BBC School Radio
|City of license||201 Wood Lane, London, W12 7TQ|
|Broadcast area||United Kingdom|
|Frequency||Radio 4 DAB|
|First air date||4 April 1924|
|Affiliations||BBC Radio 4, BBC Learning|
|Website||BBC School Radio|
The first broadcast to schools was organized by the privately owned British Broadcasting Company and given by the composer Sir Walford Davies, Professor of Music at Gresham College. It was transmitted from Britain's second ever radio station, 2LO in London, on 4 April 1924.
Following the dissolution of the British Broadcasting Company on 31 December 1926 and the transfer of its assets to the Crown-chartered British Broadcasting Corporation, the Carnegie United Kingdom Trust funded a project on broadcasting to schools based on feedback collected from teachers in Kent. In 1928 the Central Council for School Broadcasting (CCSB) was established; its first two Chairmen were Herbert Fisher and Eustace Percy, 1st Baron Percy of Newcastle. For each curriculum subject covered in the broadcasts there was a a Subject Committee, staffed by teachers.
From 1929-57, the first Director of School Broadcasting was Mary Somerville. By the 1930s, secondary schools were included in the target audience and broadcasts were added covering foreign-language learning. Older listeners were also tuning in.
Second World War
During the Second World War, School Radio gained a new importance. Any regional variations were consolidated into a single home service for children with a five-minute news broadcast that was designed to explain the confusing circumstances. By 1942, half of all British schools were listening.
The School Broadcasting Council for the United Kingdom had been set up in 1947, replacing the CCSB, and included Scotland and Wales.
After the Newsom Report in 1963, more series were made about the transition from school to work. The 1960s to 1980s were regarded as a 'golden age' for British schools radio broadcasting.
By the early 1970s, around 90% of schools were using the School Radio service, with the BBC producing around 80 series per year for School Radio, which amounted to around 16 hours per week.
From 1983, older programmes were available on cassette from the Centre of Educational Technology in Mold, Flintshire. By the mid-1990s, schools broadcasts were being marginalised from daytime radio. They were broadcast for many years on Radio 4's FM frequencies – from 11.00 (9.05 on Thursdays) to 12.00 and also from 14.00 to 15.00 – before switching to Radio 5 in September 1990 when programmes were broadcast between 9.00 and 10.25. Following the replacement of the original Radio 5 by Radio 5 Live, some schools programmes from Summer 1994 to Summer 1996 were broadcast on Radio 3 between 14.00 and 15.00, much to the chagrin of many of that station's listeners, with others going out on the same station overnight. From Autumn 1996 all programmes were broadcast overnight during Radio 3's downtime where they could be pre-recorded, before being finally switched to overnight transmission via the digital version of Radio 4 in Autumn 2003. Since 2003 all school radio programmes have been available on the internet. The advent of podcasting has opened up a whole new avenue for the school radio service.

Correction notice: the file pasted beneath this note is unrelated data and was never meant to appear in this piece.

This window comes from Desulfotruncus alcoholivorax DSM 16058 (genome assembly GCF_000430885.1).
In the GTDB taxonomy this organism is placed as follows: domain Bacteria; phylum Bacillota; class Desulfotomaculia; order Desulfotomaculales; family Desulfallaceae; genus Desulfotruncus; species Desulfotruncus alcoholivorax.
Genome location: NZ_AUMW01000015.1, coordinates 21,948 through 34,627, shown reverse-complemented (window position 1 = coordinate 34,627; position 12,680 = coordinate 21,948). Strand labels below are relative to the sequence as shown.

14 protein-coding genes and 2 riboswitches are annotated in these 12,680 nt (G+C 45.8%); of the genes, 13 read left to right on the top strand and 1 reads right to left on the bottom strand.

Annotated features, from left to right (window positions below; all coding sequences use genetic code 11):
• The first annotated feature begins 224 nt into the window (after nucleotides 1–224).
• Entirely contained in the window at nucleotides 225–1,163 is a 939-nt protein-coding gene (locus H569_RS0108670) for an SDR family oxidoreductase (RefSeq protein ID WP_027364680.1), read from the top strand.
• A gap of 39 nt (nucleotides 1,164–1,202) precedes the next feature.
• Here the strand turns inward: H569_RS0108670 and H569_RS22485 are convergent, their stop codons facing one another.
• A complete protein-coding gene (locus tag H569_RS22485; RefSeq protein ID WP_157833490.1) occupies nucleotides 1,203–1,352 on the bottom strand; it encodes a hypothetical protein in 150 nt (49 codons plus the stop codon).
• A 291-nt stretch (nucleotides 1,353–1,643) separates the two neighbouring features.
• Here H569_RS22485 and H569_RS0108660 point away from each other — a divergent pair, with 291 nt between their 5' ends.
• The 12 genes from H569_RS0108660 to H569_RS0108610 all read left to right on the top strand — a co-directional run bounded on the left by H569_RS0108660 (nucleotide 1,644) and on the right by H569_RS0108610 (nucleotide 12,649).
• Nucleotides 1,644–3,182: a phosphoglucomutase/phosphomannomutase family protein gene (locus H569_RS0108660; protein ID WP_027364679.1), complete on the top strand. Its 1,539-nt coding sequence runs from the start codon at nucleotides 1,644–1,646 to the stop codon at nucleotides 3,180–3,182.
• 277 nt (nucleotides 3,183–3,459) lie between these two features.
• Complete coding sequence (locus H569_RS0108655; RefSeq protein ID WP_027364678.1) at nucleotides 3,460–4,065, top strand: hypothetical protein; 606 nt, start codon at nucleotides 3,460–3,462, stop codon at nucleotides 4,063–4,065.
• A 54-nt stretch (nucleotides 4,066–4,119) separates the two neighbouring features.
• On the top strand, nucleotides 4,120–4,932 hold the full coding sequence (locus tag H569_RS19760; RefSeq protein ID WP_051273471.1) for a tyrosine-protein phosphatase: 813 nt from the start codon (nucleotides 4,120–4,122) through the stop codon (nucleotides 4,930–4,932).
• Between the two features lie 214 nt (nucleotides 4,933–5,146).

TV broadcasting for schools began on 13 May 1957 (this had been hoped to begin in the late 1940s, but financial constraints prevented this). This was first broadcast by Associated-Rediffusion, not the BBC, though the BBC began schools television four months later. The BBC's television service had begun in 1936, and stopped for the war, to begin again in 1946. Schools television was shown on BBC1 until 1983 when it moved to BBC2.
No commercial broadcasters have ever produced educational radio programmes for schools.
On 4 April 1984, John Dunn presented a programme entitle Faith, Hope and Clarity, about the sixty years of BBC Schools Radio, on Radio 4. In the same year, from 3 to 5 July, a three-day festival was held at Pebble Mill Studios in Birmingham. It was hosted by Duncan Goodhew, Sue Lawley, and Rolf Harris.
In 1939 the School Broadcasting Department moved to Bristol.
Presenters have included -
- Sophie Aldred
- Sandra Kerr
- Simon Mayor
- Rhoda Power, sister of the historian Eileen Power, who produced historical output from 1927 until 1957
It is based on Wood Lane in London. Broadcasts take place in the middle of the night (starting at 3.00) on Radio 4 Digital from Tuesdays to Fridays. Programmes can be recorded under the Educational Recording Agency copyright laws, but podcasts are freely available as well.
Conrent is divided into eight subjects:
Pre-recorded programmes are available on CD or DVD from BBC Schools' Broadcast Recordings, based in Market Harborough.
- In the News - produced by Radio News and School Radio in the early 1980s for ages 9 to 12
- Wavelength - youth culture programme, with content borrowed from Radio 1 in the 1980s
- Talks to Sixth Forms - introduced in 1935, and had distinguished speakers such as G. K. Chesterton, T. S. Eliot and E. M. Forster
- How Things Began - a natural history programme broadcast in 1943
- Make Up Your Mind - discussion programme for sixth formers
- BBC Switch, BBC output for teenagers from 2007–10
- The Big Toe Radio Show
- Becta- formed from what was the Council for Educational Technology
- BBC Learning